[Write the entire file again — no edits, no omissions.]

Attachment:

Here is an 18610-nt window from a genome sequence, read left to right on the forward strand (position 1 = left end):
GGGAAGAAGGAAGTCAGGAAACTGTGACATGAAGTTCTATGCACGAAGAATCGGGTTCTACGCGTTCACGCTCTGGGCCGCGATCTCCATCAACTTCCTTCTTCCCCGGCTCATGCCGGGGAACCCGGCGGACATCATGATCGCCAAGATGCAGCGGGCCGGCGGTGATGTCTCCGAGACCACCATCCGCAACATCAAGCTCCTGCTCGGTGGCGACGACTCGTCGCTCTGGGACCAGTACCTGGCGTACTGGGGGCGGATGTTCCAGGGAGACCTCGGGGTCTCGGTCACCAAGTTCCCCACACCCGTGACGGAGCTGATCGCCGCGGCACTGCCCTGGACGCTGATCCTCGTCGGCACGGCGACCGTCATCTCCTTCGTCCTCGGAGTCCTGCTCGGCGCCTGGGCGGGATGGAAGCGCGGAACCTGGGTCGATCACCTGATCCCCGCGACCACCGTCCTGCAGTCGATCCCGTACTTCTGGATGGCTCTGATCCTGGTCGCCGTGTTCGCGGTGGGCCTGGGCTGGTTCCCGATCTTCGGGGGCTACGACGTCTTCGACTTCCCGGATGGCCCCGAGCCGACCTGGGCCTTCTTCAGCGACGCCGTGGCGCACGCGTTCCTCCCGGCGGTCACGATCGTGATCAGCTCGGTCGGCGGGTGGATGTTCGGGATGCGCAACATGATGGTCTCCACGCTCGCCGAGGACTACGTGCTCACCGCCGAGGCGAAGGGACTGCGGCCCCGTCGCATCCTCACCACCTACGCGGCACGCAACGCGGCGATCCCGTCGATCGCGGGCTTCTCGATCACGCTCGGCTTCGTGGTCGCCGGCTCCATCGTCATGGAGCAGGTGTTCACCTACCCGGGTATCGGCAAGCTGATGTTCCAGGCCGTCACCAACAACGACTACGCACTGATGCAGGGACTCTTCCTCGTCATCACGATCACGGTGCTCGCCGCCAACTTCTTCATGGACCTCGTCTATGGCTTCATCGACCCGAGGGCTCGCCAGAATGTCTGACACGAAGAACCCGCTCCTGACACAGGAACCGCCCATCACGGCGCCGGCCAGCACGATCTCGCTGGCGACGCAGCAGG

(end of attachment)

Here is an 18610-nt window from a genome sequence, read left to right on the forward strand (position 1 = left end):
GGGAAGAAGGAAGTCAGGAAACTGTGACATGAAGTTCTATGCACGAAGAATCGGGTTCTACGCGTTCACGCTCTGGGCCGCGATCTCCATCAACTTCCTTCTTCCCCGGCTCATGCCGGGGAACCCGGCGGACATCATGATCGCCAAGATGCAGCGGGCCGGCGGTGATGTCTCCGAGACCACCATCCGCAACATCAAGCTCCTGCTCGGTGGCGACGACTCGTCGCTCTGGGACCAGTACCTGGCGTACTGGGGGCGGATGTTCCAGGGAGACCTCGGGGTCTCGGTCACCAAGTTCCCCACACCCGTGACGGAGCTGATCGCCGCGGCACTGCCCTGGACGCTGATCCTCGTCGGCACGGCGACCGTCATCTCCTTCGTCCTCGGAGTCCTGCTCGGCGCCTGGGCGGGATGGAAGCGCGGAACCTGGGTCGATCACCTGATCCCCGCGACCACCGTCCTGCAGTCGATCCCGTACTTCTGGATGGCTCTGATCCTGGTCGCCGTGTTCGCGGTGGGCCTGGGCTGGTTCCCGATCTTCGGGGGCTACGACGTCTTCGACTTCCCGGATGGCCCCGAGCCGACCTGGGCCTTCTTCAGCGACGCCGTGGCGCACGCGTTCCTCCCGGCGGTCACGATCGTGATCAGCTCGGTCGGCGGGTGGATGTTCGGGATGCGCAACATGATGGTCTCCACGCTCGCCGAGGACTACGTGCTCACCGCCGAGGCGAAGGGACTGCGGCCCCGTCGCATCCTCACCACCTACGCGGCACGCAACGCGGCGATCCCGTCGATCGCGGGCTTCTCGATCACGCTCGGCTTCGTGGTCGCCGGCTCCATCGTCATGGAGCAGGTGTTCACCTACCCGGGTATCGGCAAGCTGATGTTCCAGGCCGTCACCAACAACGACTACGCACTGATGCAGGGACTCTTCCTCGTCATCACGATCACGGTGCTCGCCGCCAACTTCTTCATGGACCTCGTCTATGGCTTCATCGACCCGAGGGCTCGCCAGAATGTCTGACACGAAGAACCCGCTCCTGACACAGGAACCGCCCATCACGGCGCCGGCCAGCACGATCTCGCTGGCGACGCAGCAGG